“We, the people, declare today that the most evident of truths – that all of us are created equal – is the star that guides us still; just as it guided our forebears through Seneca Falls, and Selma, and Stonewall; just as it guided all those men and women, sung and unsung, who left footprints along this great Mall, to hear a preacher say that we cannot walk alone; to hear a King proclaim that our individual freedom is inextricably bound to the freedom of every soul on Earth,” Obama said.
Democrats in Virginia are accusing state Republicans of taking advantage of a prominent civil rights leader’s trip to Washington for the presidential inauguration to pull a “dirty trick” in order to take control of the state Senate in the 2015 elections.
The state Senate is split 20-20 between Republicans and Democrats. On Monday, while state Sen. Henry Marsh (D) — a 79-year-old civil rights veteran — was reportedly in Washington to attend President Obama’s second inaugural, GOP senators forced through a mid-term redistricting plan that Democrats say will make it easier for Republicans to gain a majority.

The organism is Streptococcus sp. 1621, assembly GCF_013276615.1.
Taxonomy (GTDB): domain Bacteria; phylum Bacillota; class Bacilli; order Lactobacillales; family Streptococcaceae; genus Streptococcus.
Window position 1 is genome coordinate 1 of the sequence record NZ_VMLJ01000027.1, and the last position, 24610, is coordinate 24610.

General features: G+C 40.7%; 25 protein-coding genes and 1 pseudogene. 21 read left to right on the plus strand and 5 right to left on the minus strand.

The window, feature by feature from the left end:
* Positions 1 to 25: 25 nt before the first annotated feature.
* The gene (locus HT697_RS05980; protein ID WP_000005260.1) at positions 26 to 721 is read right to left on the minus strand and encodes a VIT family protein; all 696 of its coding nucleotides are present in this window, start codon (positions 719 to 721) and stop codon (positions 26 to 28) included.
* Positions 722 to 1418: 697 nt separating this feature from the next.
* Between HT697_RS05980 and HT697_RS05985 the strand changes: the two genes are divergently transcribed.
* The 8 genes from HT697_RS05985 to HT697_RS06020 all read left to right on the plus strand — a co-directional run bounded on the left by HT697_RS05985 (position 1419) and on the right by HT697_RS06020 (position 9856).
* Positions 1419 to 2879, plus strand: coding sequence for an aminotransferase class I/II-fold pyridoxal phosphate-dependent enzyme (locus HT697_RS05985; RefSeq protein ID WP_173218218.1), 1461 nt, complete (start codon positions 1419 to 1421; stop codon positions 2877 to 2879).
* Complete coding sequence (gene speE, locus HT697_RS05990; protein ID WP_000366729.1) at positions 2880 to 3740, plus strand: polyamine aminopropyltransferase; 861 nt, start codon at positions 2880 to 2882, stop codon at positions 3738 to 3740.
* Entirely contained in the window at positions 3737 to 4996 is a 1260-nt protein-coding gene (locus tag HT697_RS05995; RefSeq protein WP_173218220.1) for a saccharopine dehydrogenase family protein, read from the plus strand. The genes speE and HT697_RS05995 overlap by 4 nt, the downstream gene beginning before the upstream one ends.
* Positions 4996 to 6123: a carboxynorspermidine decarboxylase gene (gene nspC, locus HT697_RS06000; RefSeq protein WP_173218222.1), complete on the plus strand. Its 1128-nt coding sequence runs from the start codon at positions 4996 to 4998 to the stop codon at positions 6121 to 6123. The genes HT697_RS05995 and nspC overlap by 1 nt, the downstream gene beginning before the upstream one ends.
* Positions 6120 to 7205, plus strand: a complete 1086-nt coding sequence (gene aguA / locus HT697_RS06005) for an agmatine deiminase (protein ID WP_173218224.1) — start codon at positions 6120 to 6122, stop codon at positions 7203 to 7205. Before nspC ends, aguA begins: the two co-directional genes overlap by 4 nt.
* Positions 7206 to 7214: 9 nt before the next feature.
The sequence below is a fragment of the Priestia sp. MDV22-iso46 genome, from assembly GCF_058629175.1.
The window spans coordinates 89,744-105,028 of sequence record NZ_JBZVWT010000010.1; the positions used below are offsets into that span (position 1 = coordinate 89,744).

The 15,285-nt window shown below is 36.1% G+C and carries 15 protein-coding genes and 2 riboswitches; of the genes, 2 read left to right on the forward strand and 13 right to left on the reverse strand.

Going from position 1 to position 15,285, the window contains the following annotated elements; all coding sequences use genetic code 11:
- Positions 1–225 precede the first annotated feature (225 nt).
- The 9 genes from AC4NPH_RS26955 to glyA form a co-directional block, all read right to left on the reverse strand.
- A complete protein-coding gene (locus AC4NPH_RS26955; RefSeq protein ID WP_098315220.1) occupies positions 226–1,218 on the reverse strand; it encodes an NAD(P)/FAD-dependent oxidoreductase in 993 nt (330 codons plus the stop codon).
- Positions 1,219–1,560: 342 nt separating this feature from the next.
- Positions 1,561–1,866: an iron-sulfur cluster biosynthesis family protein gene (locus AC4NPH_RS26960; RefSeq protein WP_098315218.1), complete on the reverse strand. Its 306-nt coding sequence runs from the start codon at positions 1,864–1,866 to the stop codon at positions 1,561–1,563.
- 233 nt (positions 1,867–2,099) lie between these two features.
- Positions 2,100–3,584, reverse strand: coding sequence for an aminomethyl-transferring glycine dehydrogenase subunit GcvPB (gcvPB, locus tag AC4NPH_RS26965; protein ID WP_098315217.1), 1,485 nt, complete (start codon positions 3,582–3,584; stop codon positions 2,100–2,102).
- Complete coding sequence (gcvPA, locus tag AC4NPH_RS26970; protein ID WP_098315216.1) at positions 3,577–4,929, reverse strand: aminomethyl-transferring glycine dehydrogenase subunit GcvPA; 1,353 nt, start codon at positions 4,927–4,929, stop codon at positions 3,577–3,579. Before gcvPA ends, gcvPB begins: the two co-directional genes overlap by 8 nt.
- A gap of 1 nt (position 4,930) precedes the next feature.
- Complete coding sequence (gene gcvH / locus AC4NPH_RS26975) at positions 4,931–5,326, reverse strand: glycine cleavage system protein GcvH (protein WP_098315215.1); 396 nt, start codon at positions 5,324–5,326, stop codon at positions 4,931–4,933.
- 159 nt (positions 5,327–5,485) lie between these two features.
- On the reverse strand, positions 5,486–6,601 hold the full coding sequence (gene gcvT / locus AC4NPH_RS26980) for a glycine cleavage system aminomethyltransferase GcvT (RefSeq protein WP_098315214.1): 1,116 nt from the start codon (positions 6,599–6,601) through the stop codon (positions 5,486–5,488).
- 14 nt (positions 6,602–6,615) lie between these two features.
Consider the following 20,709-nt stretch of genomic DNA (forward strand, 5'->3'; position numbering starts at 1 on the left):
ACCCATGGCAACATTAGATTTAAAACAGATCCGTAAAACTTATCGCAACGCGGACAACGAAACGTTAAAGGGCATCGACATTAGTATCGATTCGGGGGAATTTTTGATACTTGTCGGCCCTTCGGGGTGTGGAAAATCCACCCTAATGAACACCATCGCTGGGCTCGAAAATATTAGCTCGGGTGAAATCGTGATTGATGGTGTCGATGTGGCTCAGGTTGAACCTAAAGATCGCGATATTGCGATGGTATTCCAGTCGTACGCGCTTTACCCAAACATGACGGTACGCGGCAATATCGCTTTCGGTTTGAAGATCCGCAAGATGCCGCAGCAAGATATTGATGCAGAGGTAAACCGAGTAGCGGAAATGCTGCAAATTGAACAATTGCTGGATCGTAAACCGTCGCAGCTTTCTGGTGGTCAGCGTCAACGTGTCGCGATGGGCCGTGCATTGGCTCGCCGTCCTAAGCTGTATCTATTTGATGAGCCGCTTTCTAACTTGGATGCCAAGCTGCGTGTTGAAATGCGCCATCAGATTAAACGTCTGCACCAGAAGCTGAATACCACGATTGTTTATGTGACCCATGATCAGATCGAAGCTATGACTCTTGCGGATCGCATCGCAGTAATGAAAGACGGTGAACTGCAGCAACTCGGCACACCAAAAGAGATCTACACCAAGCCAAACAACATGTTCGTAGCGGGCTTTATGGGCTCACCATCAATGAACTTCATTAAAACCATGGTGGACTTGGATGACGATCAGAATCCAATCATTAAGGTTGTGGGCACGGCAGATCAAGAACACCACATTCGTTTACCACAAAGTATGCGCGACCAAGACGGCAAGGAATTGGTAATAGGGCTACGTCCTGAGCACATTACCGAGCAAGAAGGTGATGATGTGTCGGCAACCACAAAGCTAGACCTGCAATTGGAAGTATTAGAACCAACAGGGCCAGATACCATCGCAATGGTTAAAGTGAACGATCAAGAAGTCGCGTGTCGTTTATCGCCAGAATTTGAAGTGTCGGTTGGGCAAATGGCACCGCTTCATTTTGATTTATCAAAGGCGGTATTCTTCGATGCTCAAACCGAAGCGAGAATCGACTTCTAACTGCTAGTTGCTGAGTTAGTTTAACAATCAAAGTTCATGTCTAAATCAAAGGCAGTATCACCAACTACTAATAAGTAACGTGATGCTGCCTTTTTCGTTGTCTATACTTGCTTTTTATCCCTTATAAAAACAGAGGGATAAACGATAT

Politically, the move coud derail McDonnell’s ambitious agenda for his last year in office ahead of a rumored run for higher office. Optics-wise, the state Senate GOP’s move could reverberate far beyond the Commonwealth: after using the absence of civil rights leader Marsh to push through the legislative changes, the Senate adjourned in honor of a well-known Confederate general.
“On motion of Senator Stosch, the Senate adjourned in memory or [sic] General Thomas J. ‘Stonewall’ Jackson at 4:10 p.m. to convene Tuesday, January 22, 2013,” read the official minutes of the legislative day.
According to the progressive blog Blue Virginia, Deeds also took to the state Senate floor to speak about Jackson after the new district lines were approved.